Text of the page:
By Bob Bruton, Barrie Examiner
Better bus service to Barrie’s south-end will arrive, but whether it’s in a week or seven months is the question.
The service could be part of the 2013 operating budget discussions on Jan. 21, or city councillors could wait until Barrie’s new transit plan begins this summer.
Stephen Bertelsen of the Barrie Community Health Centre (BCHC) made an open delegation to council Monday about transit service to 480 Huronia Rd.
“All-day bus access is critical to ensure access by all to Barrie Community Health Centre,” he said. “The existing transit schedule does not allow all of the clients and patients to access the centre.”
Last summer the city received many requests from Barrie residents for buses to Huronia Road, south of Big Bay Point, but specifically to Eagle Ridge Professional Complex, at 480 Huronia Rd., where the Huronia Urgent Care Clinic is also located. Barrie Transit modified the Saunders Road route to provide one-way peak bus service there starting Nov. 5 – weekdays from 6-9 a.m. and 3-6 p.m.
BCHC has recently relocated to Eagle Ridge and has asked to increase the buses from peak service to all-day service.
Publicly funded, BCHC offers community-focused health promotion, illness prevention and primary health-care services.
Bertelsen said 10% of the centre’s patients use transit to get there.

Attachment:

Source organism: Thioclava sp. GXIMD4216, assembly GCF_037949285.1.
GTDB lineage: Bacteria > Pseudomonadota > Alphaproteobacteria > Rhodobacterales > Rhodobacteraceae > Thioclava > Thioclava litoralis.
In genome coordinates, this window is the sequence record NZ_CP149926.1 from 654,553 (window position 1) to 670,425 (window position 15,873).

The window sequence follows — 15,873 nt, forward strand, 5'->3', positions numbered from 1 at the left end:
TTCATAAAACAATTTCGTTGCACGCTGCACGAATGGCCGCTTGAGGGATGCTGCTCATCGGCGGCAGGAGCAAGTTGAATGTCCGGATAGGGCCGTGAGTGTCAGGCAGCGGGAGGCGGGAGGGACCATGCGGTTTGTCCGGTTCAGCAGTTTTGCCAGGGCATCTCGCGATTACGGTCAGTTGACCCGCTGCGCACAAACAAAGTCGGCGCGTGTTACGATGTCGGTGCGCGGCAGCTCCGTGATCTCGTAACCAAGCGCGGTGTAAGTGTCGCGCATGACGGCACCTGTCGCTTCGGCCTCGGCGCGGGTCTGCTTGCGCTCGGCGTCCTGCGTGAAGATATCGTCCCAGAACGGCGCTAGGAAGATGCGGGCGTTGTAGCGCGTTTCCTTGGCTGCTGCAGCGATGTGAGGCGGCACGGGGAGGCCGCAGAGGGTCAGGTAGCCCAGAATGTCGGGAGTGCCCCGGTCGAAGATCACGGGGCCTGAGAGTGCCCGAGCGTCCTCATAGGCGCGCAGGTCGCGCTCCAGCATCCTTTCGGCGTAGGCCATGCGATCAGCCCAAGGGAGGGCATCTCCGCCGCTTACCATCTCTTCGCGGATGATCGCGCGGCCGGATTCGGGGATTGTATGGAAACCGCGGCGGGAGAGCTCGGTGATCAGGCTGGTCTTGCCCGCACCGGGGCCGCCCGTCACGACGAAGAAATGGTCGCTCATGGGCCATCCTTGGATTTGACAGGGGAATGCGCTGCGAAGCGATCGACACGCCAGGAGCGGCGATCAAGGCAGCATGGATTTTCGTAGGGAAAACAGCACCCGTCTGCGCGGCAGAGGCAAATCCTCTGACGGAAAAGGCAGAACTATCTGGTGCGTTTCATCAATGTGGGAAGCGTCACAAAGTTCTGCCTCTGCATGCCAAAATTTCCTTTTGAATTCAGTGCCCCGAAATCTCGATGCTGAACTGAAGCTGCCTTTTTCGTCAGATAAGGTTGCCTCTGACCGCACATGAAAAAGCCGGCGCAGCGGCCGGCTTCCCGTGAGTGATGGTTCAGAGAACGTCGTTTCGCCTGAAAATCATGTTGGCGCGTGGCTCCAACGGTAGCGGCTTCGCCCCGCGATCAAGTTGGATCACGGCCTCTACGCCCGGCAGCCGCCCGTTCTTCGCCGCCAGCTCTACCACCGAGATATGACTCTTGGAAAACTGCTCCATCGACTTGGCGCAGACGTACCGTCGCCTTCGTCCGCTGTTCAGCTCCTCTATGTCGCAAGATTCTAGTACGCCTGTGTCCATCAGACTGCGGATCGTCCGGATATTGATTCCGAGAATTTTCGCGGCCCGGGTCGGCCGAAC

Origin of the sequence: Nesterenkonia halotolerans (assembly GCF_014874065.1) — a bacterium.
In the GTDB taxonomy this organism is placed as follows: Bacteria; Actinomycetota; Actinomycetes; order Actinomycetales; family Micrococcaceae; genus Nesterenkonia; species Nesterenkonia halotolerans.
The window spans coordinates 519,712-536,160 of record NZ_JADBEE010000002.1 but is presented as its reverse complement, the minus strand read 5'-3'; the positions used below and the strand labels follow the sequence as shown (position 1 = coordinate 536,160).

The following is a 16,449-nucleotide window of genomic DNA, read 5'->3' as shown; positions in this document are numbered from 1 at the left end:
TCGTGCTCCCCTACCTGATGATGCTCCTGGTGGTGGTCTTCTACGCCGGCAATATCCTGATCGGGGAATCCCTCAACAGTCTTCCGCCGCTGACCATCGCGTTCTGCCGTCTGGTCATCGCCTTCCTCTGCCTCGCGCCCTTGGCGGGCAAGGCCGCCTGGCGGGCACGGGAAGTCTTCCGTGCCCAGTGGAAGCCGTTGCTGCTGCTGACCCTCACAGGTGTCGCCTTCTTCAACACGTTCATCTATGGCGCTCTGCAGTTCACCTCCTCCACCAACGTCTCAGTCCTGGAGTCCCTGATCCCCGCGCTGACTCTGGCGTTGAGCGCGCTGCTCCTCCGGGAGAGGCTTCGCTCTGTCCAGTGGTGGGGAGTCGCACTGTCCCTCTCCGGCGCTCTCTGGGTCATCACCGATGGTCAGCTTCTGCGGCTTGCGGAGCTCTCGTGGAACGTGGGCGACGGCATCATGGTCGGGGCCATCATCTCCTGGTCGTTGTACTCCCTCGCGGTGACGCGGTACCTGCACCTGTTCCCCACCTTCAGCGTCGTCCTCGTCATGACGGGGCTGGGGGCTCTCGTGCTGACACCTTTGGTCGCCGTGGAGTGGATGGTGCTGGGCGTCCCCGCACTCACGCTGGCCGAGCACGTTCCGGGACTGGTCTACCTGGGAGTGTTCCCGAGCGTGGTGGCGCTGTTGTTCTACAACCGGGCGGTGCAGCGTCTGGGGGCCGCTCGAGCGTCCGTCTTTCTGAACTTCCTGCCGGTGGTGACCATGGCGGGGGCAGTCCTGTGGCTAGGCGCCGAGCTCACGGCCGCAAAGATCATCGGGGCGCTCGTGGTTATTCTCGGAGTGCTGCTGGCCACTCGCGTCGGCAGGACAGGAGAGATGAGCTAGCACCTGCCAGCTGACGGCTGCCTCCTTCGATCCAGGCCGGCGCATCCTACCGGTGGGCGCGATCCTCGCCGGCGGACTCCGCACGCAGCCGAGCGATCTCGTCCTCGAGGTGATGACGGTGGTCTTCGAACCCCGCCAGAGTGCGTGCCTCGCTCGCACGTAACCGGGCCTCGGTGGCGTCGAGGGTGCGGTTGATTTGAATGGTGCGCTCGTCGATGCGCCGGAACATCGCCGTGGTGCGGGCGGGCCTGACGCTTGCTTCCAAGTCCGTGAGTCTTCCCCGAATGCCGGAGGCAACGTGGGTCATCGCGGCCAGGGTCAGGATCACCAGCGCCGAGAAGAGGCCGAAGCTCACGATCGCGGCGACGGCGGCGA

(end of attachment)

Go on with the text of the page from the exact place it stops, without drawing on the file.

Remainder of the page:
“Not too many people go there because they want to, but because they have to,” said Coun. Arif Khan.
City staff have considered the request for all-day bus service there, but also note Barrie’s new transit plan – beginning this August – does include all-day, two way buses to this area.
In the meantime, city transit staff are looking at three options.
One is to expand bus service there to all-day until August, which would cost about $52,000. But there’s no money in this year’s transit budget, so far, for that cost. That could change in 2013 budget discussions.
Another option is to reconfigure the current Bayview Drive route so it provides new, all-day service to this area; but this would eliminate buses on Pine Drive in the Big Bay Point Road/Hurst drive area. This would, however, only affect about six boardings a day on Pine Drive.
“That doesn’t cost anything,” said Mayor Jeff Lehman of that option.
The other choice is to do nothing, and wait until August when the new transit service begins.
“What are the impacts if you have to wait another six or seven months?” asked Coun. Peter Silveira.
“It’s a question of prevention and care,” Bertelsen said.
Coun. John Brassard asked if Eagle Ridge Professional Complex had been asked to contribute to the cost of additional cost of all-day buses.
A few years ago BIN Management was concerned enough by bus service to the Commerce Park Drive area that it was willing to chip in $20,000 to offset costs. BIN had done its research, polled its major tenants and determined there were 120 to 150 employees in the area that would use transit.
Brassard was told by city staff that this had not been asked of Eagle Ridge.
“I would be interested if there was any potential in that,” he said.
Coun. Alex Nuttall asked what was happening to bus service on Pine Drive in the new transit plan, and was told by staff it’s being eliminated.
Barrie’s new transit plan will trade the single-hub system, with buses all going to the downtown station, to one with several city transit hubs. There will also be 15-minute service on most city routes; the Bayfield Street bus is the only one with that regularity now.
For the full article, click here.